department. The force of a dog’s bite can actually result in a fracture (broken bone). Some dog bites can seem minor on the surface but can cause deeper injuries to muscle, bone, nerves and tendons. While rare, rabies and other kinds of infections from dogs like bacterial infections can occur and should be treated as quickly as possible. Always be sure to ask your doctor if your child needs antibiotics to prevent a dog bite from becoming infected. Not all cuts (lacerations) due to dog bites are stitched because this type of repair can increase the risk of infection. Your doctor will decide which lacerations should be stitched.

Try to have the following information available to help the doctor determine the risk of infection and what kind of treatment, if any, your child needs: 1. The name and location of the dog’s owners 2. If the dog is up to date on its vaccinations 3. Whether the attack was provoked or unprovoked (an example of a provoked attack would include approaching a dog while it’s eating or while it’s taking care of its puppies). Knowing the attack was unprovoked has nothing to do with assigning blame, but it lets the doctor know that the dog could be sick, which might affect treatment decisions. your child’s immunization s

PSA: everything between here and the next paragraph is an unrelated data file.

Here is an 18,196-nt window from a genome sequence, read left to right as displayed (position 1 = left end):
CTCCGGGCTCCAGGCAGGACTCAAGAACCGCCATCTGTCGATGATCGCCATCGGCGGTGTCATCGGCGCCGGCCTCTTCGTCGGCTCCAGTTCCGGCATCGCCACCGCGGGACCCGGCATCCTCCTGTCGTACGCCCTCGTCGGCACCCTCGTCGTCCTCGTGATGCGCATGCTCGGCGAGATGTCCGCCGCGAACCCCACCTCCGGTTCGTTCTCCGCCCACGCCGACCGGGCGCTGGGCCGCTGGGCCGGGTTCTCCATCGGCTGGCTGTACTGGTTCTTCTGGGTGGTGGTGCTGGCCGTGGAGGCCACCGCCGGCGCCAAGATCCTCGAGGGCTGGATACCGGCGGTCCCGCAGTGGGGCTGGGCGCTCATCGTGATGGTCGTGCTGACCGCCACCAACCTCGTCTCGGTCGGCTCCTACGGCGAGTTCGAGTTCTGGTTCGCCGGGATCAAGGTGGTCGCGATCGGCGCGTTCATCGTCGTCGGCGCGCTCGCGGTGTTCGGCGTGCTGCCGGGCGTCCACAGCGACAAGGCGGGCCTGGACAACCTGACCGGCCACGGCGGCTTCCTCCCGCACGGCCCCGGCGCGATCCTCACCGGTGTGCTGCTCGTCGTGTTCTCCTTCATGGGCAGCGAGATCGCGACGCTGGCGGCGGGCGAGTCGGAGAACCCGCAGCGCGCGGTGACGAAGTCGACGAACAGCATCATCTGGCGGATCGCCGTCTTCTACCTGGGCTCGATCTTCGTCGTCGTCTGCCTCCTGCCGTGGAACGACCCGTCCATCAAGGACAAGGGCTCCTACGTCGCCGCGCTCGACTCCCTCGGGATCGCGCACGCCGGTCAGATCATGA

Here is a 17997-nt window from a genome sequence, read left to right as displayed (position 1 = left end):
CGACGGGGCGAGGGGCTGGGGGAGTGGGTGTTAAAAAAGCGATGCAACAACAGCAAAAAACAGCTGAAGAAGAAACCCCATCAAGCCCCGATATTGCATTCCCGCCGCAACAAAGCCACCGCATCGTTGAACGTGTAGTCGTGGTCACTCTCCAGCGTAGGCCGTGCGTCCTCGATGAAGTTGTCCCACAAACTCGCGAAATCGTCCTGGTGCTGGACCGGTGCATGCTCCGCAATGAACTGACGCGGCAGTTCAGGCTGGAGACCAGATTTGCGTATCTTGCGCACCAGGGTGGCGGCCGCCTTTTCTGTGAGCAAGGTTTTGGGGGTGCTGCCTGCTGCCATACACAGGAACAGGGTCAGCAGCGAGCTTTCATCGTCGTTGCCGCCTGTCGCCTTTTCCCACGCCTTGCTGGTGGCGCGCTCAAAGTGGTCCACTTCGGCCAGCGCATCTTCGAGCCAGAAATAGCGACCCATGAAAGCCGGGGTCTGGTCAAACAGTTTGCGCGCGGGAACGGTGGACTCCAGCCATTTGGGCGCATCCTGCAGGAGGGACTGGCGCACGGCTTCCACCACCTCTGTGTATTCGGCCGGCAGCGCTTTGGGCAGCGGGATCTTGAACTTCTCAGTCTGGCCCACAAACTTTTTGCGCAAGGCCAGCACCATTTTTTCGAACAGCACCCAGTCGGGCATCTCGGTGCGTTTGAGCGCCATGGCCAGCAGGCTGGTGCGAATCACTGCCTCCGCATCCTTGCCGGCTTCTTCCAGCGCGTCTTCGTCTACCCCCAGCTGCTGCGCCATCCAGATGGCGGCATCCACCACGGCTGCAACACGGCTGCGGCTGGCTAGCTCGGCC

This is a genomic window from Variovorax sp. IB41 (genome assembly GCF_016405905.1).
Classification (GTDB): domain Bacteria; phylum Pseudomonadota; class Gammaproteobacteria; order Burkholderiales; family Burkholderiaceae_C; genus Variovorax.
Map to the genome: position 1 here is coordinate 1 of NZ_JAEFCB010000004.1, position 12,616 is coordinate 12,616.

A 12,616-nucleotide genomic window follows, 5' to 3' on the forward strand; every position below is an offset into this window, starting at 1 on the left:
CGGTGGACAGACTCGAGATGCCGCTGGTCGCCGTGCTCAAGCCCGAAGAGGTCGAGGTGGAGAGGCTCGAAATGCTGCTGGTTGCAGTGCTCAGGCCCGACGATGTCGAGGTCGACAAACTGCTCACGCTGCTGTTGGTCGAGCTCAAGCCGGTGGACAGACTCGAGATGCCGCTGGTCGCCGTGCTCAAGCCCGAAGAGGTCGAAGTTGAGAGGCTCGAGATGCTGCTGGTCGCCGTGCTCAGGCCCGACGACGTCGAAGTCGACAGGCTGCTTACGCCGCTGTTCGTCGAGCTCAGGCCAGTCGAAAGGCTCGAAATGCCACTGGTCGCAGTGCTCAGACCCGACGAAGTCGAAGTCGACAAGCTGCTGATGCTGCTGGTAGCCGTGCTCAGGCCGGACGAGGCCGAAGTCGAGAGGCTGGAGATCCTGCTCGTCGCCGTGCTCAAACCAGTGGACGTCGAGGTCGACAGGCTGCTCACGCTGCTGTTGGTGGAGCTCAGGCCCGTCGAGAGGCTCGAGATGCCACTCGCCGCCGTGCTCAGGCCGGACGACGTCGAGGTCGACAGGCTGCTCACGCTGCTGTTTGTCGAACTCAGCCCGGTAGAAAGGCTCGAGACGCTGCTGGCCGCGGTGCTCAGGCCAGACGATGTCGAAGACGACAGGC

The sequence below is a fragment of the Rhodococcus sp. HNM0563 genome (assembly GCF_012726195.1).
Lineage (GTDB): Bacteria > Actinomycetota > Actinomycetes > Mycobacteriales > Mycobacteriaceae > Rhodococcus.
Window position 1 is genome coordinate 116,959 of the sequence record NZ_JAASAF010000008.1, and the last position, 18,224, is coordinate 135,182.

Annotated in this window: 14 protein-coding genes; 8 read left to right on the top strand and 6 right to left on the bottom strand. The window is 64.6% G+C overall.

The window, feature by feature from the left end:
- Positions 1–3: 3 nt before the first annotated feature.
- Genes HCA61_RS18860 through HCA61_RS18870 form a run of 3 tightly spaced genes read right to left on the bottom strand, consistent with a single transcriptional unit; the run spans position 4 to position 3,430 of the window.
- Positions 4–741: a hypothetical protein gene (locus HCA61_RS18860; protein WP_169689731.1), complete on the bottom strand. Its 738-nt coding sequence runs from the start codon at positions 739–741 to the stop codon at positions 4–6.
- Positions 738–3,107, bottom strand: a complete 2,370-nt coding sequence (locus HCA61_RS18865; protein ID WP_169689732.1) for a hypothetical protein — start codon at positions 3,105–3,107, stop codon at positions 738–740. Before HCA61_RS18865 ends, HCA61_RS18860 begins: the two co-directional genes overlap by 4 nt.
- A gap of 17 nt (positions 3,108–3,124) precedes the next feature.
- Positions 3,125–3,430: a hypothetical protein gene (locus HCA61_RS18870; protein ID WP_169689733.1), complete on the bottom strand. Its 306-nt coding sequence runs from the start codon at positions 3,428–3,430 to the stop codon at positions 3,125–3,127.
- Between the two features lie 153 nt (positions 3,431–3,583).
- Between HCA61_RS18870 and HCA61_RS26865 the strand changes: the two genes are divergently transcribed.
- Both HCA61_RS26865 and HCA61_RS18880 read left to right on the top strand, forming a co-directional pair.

This information was provided by KidsHealth®, one of the largest resources online for medically reviewed health information written for parents, kids, and teens. For more articles like this, visit KidsHealth. org or © 1995-2017 . The Nemours Foundation/ KidsHealth®. All rights reserved. © 1995-2017 . The Nemours Foundation/KidsHealth®. Reprinted with permission.

5 SIMPLE WAYS to Make Your Bedroom Furniture Cat-Friendly

Getting a new furry friend can often be overwhelming, but trying to figure out what kind of food and toys to buy is often just the beginning. The most prudent new owners will make sure that the household environment is safe for the new pet. Surprisingly, some seemingly innocuous articles of bedroom furniture can mean struggles and danger for cats of any age. Fortunately, there are many easy ways to make the space ideal for a cat.





Strings and Fringe

It’s no secret that kittens love string, and many of them have been trained to associate dangling strings with playtime. Because of this, it may be easy for cats to believe that many common bedroom accessories are just more of their toys. Keep an eye out for fringe on clothing, chair linings, or anything else that may dangle from the ceiling, windows, or other bedroom fixtures.